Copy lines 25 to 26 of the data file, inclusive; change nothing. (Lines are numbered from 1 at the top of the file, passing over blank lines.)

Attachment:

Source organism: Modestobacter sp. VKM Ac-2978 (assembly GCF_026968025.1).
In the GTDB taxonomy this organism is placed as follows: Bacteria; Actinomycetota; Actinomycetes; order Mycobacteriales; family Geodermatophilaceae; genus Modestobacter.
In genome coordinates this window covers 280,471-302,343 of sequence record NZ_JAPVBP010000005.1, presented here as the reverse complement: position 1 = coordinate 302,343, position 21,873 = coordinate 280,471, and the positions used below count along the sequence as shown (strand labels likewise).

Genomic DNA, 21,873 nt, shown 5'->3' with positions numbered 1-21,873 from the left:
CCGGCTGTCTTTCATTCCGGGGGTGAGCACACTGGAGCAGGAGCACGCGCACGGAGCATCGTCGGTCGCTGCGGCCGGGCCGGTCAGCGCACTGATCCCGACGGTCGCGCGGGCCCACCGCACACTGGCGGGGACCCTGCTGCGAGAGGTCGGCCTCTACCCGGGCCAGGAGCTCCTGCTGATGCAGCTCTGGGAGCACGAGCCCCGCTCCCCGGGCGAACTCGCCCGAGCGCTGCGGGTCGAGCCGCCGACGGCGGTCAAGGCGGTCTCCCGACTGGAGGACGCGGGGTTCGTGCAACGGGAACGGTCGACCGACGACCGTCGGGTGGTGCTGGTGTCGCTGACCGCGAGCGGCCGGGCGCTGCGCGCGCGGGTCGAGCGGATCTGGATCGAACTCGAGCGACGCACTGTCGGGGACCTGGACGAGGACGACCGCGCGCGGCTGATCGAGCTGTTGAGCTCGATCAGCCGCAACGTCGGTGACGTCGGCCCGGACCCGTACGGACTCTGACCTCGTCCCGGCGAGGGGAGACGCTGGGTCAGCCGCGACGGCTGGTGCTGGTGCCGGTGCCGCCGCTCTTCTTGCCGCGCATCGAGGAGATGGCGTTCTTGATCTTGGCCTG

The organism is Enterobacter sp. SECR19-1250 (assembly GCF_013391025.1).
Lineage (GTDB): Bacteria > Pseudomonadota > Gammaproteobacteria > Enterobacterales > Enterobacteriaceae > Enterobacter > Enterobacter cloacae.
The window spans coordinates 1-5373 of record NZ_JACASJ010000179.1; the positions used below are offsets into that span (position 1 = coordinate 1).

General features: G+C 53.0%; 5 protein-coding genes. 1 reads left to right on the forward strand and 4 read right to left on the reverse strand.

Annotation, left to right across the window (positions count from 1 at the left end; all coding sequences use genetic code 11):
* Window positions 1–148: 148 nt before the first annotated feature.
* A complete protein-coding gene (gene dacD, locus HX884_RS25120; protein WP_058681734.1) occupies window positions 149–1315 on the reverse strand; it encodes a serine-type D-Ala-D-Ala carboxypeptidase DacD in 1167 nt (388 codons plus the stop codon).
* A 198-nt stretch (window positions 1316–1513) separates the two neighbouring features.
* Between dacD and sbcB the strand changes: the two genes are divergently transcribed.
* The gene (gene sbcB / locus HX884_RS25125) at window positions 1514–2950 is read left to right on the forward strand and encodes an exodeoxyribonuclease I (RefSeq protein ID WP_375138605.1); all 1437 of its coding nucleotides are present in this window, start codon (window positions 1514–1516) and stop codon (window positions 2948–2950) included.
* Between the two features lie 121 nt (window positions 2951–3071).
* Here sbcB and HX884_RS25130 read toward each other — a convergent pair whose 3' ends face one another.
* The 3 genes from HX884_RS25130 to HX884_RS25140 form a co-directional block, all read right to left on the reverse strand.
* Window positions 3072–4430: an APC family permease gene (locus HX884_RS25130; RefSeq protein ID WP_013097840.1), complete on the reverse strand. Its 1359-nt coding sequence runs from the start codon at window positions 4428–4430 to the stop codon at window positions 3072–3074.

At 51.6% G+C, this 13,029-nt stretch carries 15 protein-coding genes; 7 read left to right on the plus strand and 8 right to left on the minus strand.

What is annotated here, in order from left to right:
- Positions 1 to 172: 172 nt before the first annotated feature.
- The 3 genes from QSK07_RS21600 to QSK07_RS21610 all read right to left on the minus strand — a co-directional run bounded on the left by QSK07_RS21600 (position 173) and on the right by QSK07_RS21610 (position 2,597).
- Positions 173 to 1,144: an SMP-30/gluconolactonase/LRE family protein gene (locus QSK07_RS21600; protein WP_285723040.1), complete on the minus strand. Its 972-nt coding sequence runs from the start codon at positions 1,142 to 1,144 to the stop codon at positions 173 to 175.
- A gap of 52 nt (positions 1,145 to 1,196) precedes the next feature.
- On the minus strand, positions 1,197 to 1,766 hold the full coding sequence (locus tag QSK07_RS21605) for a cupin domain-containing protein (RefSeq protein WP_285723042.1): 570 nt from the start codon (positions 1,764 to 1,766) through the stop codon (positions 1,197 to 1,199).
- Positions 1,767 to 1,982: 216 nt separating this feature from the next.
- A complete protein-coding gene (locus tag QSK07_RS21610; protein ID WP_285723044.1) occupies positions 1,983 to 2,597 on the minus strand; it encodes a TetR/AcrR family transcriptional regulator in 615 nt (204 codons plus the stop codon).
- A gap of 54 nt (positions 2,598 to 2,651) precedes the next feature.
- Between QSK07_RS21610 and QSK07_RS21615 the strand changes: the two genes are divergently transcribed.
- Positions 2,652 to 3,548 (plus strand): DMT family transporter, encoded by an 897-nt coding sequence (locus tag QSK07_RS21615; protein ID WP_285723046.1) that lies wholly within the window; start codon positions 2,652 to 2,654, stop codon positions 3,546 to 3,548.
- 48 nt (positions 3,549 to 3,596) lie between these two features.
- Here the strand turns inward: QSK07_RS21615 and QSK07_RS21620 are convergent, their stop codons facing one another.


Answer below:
- A gap of 52 nt (positions 1,145 to 1,196) precedes the next feature.
- On the minus strand, positions 1,197 to 1,766 hold the full coding sequence (locus tag QSK07_RS21605) for a cupin domain-containing protein (RefSeq protein WP_285723042.1): 570 nt from the start codon (positions 1,764 to 1,766) through the stop codon (positions 1,197 to 1,199).